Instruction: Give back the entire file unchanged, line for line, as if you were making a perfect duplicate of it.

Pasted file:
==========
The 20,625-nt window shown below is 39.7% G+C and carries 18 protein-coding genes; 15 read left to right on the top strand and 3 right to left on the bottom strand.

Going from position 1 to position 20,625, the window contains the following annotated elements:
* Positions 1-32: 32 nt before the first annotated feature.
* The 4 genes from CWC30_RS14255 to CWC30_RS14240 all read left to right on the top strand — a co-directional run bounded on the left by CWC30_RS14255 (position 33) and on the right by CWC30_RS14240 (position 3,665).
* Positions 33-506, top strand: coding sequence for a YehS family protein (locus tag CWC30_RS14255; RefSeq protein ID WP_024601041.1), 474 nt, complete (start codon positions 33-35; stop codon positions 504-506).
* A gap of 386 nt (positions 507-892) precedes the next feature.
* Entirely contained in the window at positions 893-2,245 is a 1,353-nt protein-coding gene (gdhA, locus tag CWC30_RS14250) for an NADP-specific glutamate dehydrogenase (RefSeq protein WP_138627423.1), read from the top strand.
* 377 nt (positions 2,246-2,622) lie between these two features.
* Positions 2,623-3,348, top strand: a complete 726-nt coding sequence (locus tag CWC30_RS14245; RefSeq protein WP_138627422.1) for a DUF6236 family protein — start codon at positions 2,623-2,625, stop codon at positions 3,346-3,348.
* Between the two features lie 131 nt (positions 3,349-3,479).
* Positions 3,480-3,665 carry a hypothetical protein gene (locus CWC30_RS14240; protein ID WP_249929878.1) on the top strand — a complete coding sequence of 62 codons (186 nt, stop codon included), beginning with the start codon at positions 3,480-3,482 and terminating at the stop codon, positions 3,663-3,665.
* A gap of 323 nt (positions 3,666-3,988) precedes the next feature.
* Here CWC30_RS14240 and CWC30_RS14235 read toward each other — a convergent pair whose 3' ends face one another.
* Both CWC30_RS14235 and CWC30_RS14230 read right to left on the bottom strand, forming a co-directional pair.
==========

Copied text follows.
The 20,625-nt window shown below is 39.7% G+C and carries 18 protein-coding genes; 15 read left to right on the top strand and 3 right to left on the bottom strand.

Going from position 1 to position 20,625, the window contains the following annotated elements:
* Positions 1-32: 32 nt before the first annotated feature.
* The 4 genes from CWC30_RS14255 to CWC30_RS14240 all read left to right on the top strand — a co-directional run bounded on the left by CWC30_RS14255 (position 33) and on the right by CWC30_RS14240 (position 3,665).
* Positions 33-506, top strand: coding sequence for a YehS family protein (locus tag CWC30_RS14255; RefSeq protein ID WP_024601041.1), 474 nt, complete (start codon positions 33-35; stop codon positions 504-506).
* A gap of 386 nt (positions 507-892) precedes the next feature.
* Entirely contained in the window at positions 893-2,245 is a 1,353-nt protein-coding gene (gdhA, locus tag CWC30_RS14250) for an NADP-specific glutamate dehydrogenase (RefSeq protein WP_138627423.1), read from the top strand.
* 377 nt (positions 2,246-2,622) lie between these two features.
* Positions 2,623-3,348, top strand: a complete 726-nt coding sequence (locus tag CWC30_RS14245; RefSeq protein WP_138627422.1) for a DUF6236 family protein — start codon at positions 2,623-2,625, stop codon at positions 3,346-3,348.
* Between the two features lie 131 nt (positions 3,349-3,479).
* Positions 3,480-3,665 carry a hypothetical protein gene (locus CWC30_RS14240; protein ID WP_249929878.1) on the top strand — a complete coding sequence of 62 codons (186 nt, stop codon included), beginning with the start codon at positions 3,480-3,482 and terminating at the stop codon, positions 3,663-3,665.
* A gap of 323 nt (positions 3,666-3,988) precedes the next feature.
* Here CWC30_RS14240 and CWC30_RS14235 read toward each other — a convergent pair whose 3' ends face one another.
* Both CWC30_RS14235 and CWC30_RS14230 read right to left on the bottom strand, forming a co-directional pair.